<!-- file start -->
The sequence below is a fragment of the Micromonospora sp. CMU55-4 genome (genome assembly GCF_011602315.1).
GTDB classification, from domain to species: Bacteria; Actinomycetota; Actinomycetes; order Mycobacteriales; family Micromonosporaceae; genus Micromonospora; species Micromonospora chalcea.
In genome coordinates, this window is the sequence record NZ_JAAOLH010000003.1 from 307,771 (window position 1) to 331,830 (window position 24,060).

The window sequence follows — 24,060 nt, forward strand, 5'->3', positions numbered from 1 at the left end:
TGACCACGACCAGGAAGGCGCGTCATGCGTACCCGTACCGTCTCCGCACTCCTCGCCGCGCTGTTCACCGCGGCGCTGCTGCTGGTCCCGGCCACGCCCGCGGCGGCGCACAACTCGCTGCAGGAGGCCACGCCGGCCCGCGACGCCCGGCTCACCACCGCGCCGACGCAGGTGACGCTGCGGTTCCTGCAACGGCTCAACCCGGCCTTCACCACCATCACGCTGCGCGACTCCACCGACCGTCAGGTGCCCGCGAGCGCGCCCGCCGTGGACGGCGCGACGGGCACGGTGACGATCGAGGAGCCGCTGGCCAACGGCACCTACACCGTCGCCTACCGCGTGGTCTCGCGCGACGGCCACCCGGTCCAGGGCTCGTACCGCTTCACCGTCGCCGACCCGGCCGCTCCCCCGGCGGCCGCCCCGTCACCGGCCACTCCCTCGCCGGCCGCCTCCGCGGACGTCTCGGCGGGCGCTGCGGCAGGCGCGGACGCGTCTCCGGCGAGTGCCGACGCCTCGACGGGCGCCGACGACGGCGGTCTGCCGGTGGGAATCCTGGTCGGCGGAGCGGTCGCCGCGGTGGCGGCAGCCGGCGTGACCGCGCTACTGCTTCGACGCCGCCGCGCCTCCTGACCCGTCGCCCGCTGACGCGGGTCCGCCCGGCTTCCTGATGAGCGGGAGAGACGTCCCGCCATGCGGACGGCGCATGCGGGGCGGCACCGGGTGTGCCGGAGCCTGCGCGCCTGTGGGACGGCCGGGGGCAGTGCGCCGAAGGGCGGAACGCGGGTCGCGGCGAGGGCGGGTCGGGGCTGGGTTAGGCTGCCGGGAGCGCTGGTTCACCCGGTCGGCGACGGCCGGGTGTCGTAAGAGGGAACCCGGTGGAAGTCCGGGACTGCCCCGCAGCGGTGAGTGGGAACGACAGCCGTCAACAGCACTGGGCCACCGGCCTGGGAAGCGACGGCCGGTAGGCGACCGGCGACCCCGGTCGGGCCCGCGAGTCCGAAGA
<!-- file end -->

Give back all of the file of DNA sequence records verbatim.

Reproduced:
The sequence below is a fragment of the Micromonospora sp. CMU55-4 genome (genome assembly GCF_011602315.1).
GTDB classification, from domain to species: Bacteria; Actinomycetota; Actinomycetes; order Mycobacteriales; family Micromonosporaceae; genus Micromonospora; species Micromonospora chalcea.
In genome coordinates, this window is the sequence record NZ_JAAOLH010000003.1 from 307,771 (window position 1) to 331,830 (window position 24,060).

The window sequence follows — 24,060 nt, forward strand, 5'->3', positions numbered from 1 at the left end:
TGACCACGACCAGGAAGGCGCGTCATGCGTACCCGTACCGTCTCCGCACTCCTCGCCGCGCTGTTCACCGCGGCGCTGCTGCTGGTCCCGGCCACGCCCGCGGCGGCGCACAACTCGCTGCAGGAGGCCACGCCGGCCCGCGACGCCCGGCTCACCACCGCGCCGACGCAGGTGACGCTGCGGTTCCTGCAACGGCTCAACCCGGCCTTCACCACCATCACGCTGCGCGACTCCACCGACCGTCAGGTGCCCGCGAGCGCGCCCGCCGTGGACGGCGCGACGGGCACGGTGACGATCGAGGAGCCGCTGGCCAACGGCACCTACACCGTCGCCTACCGCGTGGTCTCGCGCGACGGCCACCCGGTCCAGGGCTCGTACCGCTTCACCGTCGCCGACCCGGCCGCTCCCCCGGCGGCCGCCCCGTCACCGGCCACTCCCTCGCCGGCCGCCTCCGCGGACGTCTCGGCGGGCGCTGCGGCAGGCGCGGACGCGTCTCCGGCGAGTGCCGACGCCTCGACGGGCGCCGACGACGGCGGTCTGCCGGTGGGAATCCTGGTCGGCGGAGCGGTCGCCGCGGTGGCGGCAGCCGGCGTGACCGCGCTACTGCTTCGACGCCGCCGCGCCTCCTGACCCGTCGCCCGCTGACGCGGGTCCGCCCGGCTTCCTGATGAGCGGGAGAGACGTCCCGCCATGCGGACGGCGCATGCGGGGCGGCACCGGGTGTGCCGGAGCCTGCGCGCCTGTGGGACGGCCGGGGGCAGTGCGCCGAAGGGCGGAACGCGGGTCGCGGCGAGGGCGGGTCGGGGCTGGGTTAGGCTGCCGGGAGCGCTGGTTCACCCGGTCGGCGACGGCCGGGTGTCGTAAGAGGGAACCCGGTGGAAGTCCGGGACTGCCCCGCAGCGGTGAGTGGGAACGACAGCCGTCAACAGCACTGGGCCACCGGCCTGGGAAGCGACGGCCGGTAGGCGACCGGCGACCCCGGTCGGGCCCGCGAGTCCGAAGA